Invasive dreissenid mussels have altered plankton abundance and nutrient cycling in the Great Lakes. In this study, a 1-D hydrodynamic-biogeochemical coupled model is developed to investigate their effects at a mid-depth offshore site in Lake Michigan. Model simulation shows that water surface temperature and vertical thermal structure can be well reproduced. Driven by the simulated vertical mixing, the biological model solves the transport and transformation of nutrients, plankton and detritus in the water column. Mussel grazing and excretion are added at the bottom boundary. The biological model predicts a notable decline of phytoplankton biomass and considerable increase of dissolved phosphorus (DP) in the entire water column at the end of spring. However, the reduction of phytoplankton and the increase of DP are limited to the bottom 20 m in summer as a result of the strong stratification. Model results also show that mussels can maximize particle delivery to the benthos, as the modeled benthic diffusive flux of particulate phosphorus exceeds the passive settling rate by 4.2× on average. Model simulation over a 10-month period indicates that profundal mussels have the potential to significantly change the distribution of energy and nutrients in the water column, even in a deep and stratified environment.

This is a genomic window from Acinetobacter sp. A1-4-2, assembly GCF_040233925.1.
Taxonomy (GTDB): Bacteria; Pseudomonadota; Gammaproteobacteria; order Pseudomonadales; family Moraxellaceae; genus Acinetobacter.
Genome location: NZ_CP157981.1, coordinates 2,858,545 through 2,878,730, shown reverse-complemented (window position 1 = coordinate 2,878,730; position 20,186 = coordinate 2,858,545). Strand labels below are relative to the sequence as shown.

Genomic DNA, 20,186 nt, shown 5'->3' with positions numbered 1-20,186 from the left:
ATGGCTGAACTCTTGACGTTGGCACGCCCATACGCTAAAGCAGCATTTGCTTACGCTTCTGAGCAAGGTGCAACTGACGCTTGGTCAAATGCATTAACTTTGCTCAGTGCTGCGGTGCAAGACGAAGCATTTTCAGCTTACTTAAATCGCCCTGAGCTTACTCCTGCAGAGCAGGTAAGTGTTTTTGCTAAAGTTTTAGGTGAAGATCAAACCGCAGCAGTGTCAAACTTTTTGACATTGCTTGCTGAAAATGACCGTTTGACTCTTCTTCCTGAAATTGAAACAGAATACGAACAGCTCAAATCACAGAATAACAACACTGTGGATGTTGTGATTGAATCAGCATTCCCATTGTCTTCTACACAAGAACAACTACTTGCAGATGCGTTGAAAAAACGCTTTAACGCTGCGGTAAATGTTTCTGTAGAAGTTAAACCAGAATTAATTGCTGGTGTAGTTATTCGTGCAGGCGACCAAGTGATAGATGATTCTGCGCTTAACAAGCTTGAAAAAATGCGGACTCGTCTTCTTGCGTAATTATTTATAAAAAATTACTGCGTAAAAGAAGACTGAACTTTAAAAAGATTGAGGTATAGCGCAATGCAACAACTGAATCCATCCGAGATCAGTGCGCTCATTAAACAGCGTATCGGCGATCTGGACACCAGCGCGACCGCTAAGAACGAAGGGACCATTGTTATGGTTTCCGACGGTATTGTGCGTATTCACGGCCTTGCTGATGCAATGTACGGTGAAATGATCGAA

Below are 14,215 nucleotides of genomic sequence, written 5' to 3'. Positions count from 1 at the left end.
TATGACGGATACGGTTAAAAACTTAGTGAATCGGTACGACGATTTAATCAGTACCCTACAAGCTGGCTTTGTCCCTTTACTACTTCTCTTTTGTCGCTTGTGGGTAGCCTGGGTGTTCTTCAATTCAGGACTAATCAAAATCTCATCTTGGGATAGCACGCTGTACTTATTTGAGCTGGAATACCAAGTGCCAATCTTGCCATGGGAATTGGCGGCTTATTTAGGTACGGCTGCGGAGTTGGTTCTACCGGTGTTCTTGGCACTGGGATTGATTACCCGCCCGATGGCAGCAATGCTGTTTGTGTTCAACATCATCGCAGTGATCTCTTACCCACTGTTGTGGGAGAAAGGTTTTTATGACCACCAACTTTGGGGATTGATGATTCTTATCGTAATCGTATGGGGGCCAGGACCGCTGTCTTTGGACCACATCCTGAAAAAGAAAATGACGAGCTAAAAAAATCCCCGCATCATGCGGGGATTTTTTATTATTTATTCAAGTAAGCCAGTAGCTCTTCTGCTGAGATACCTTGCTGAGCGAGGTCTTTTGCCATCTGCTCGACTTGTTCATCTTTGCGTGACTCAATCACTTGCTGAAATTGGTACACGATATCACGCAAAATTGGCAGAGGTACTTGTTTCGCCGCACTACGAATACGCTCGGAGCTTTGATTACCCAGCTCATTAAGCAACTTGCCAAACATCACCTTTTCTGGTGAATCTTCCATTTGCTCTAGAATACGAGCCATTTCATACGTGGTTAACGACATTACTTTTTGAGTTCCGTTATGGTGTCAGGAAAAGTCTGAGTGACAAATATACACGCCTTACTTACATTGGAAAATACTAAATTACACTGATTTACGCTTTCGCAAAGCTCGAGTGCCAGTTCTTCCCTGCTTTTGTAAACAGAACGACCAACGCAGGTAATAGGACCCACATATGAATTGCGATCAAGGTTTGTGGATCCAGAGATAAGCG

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This study was funded by the Wisconsin SEA Grant under project number R/HCE-02-10, and by the National Science Foundation under project number NSF-OCE 1658390.
Handling editor: Alex Elliott
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Shen, C., Liao, Q., Bootsma, H.A. et al. Regulation of plankton and nutrient dynamics by profundal quagga mussels in Lake Michigan: a one-dimensional model. Hydrobiologia 815, 47–63 (2018). https://doi.org/10.1007/s10750-018-3547-6
- Numerical modeling
- Lake Michigan
- Dreissenid mussels